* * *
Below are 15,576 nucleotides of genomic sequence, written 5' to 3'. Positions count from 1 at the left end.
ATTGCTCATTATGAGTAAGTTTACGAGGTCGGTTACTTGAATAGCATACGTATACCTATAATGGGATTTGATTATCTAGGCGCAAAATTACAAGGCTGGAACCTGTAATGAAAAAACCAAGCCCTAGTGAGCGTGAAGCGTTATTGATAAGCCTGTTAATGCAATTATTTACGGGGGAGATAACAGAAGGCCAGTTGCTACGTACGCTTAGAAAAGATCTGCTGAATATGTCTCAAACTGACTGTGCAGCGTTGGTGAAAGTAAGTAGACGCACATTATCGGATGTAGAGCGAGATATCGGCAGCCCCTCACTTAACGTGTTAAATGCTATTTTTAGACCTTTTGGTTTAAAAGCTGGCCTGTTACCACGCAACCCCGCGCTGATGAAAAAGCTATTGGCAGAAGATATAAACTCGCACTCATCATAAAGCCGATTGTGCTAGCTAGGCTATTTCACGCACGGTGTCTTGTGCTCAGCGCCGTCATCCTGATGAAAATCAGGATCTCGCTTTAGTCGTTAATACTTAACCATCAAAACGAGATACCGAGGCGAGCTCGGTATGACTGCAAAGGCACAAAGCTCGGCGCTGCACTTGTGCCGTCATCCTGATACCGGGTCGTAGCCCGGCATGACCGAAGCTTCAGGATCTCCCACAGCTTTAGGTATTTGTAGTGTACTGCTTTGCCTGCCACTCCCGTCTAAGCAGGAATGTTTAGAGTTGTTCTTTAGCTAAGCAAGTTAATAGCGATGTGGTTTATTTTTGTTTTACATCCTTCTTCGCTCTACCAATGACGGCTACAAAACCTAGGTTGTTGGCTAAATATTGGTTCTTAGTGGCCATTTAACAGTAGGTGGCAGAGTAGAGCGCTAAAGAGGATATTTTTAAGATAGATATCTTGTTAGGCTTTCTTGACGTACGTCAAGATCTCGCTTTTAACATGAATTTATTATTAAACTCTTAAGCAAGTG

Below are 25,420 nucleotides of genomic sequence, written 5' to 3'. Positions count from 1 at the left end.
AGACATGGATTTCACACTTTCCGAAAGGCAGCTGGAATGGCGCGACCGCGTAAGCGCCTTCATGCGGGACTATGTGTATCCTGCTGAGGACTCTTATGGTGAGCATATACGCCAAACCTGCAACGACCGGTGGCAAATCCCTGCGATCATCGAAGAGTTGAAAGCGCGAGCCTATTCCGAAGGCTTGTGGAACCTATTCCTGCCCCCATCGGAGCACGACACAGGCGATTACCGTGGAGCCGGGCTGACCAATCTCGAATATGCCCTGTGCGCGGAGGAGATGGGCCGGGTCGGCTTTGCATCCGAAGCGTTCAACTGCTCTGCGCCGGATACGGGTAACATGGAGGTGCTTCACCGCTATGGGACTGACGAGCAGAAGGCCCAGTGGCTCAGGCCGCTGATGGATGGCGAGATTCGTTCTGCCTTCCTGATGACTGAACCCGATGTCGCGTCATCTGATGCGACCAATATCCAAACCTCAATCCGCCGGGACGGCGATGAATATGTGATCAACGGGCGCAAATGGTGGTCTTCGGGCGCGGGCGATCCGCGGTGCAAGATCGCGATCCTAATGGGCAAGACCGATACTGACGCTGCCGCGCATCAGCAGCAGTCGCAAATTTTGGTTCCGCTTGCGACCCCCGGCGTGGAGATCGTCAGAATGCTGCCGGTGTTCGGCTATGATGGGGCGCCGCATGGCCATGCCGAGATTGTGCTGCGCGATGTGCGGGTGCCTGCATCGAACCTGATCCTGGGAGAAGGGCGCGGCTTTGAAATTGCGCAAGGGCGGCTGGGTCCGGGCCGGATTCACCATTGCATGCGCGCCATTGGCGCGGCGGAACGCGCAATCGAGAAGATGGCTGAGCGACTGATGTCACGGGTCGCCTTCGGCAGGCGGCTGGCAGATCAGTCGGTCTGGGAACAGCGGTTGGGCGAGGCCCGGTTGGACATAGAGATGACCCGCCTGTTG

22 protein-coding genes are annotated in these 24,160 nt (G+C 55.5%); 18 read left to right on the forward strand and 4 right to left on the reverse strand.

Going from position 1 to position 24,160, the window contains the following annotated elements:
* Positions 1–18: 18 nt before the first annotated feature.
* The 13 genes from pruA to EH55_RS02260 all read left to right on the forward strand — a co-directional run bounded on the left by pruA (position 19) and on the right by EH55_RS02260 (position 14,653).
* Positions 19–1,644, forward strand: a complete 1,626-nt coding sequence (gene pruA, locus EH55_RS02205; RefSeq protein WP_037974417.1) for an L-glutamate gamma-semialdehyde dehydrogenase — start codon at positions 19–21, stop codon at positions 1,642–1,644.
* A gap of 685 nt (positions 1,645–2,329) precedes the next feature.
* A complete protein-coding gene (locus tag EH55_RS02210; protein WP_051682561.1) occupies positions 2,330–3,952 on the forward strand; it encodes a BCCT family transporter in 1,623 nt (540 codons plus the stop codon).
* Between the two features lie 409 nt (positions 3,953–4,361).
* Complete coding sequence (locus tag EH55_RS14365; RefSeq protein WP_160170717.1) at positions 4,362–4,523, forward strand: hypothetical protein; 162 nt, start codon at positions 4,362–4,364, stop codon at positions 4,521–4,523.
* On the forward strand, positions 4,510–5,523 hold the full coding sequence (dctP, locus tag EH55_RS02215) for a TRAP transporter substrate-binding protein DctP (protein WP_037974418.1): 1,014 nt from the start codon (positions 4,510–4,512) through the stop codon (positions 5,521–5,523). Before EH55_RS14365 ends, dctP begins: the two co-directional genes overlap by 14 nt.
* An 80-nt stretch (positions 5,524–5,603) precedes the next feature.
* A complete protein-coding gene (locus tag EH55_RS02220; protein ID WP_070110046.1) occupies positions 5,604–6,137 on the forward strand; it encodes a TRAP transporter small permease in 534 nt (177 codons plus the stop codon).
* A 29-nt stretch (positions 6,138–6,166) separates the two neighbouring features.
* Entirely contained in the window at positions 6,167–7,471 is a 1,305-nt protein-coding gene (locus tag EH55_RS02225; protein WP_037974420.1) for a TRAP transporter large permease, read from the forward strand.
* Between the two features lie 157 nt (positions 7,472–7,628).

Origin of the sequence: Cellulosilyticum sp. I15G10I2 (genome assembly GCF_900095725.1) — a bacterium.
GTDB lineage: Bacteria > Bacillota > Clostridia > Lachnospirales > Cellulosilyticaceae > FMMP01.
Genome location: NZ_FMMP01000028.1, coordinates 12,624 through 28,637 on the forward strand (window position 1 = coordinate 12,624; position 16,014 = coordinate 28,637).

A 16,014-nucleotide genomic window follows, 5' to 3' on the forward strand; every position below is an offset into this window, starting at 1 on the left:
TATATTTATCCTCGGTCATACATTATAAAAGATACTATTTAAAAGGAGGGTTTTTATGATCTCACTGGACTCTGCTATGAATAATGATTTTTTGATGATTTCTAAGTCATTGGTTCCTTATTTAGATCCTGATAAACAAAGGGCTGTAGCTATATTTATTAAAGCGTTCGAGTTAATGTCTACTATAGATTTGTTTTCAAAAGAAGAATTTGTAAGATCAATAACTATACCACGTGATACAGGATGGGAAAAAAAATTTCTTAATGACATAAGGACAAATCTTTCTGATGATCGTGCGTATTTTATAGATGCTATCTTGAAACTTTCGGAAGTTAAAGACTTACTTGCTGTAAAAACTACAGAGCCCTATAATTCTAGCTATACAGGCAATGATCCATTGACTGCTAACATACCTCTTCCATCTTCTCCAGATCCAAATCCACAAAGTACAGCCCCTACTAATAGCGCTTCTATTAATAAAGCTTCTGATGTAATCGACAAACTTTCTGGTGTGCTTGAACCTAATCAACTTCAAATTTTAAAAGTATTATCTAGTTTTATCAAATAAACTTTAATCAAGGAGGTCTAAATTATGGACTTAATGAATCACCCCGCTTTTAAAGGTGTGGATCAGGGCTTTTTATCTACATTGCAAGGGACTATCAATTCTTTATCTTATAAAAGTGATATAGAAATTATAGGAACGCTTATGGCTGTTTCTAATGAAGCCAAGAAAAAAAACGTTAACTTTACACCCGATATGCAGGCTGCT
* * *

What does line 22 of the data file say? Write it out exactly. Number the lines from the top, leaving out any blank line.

Genome location: NZ_FMMP01000028.1, coordinates 12,624 through 28,637 on the forward strand (window position 1 = coordinate 12,624; position 16,014 = coordinate 28,637).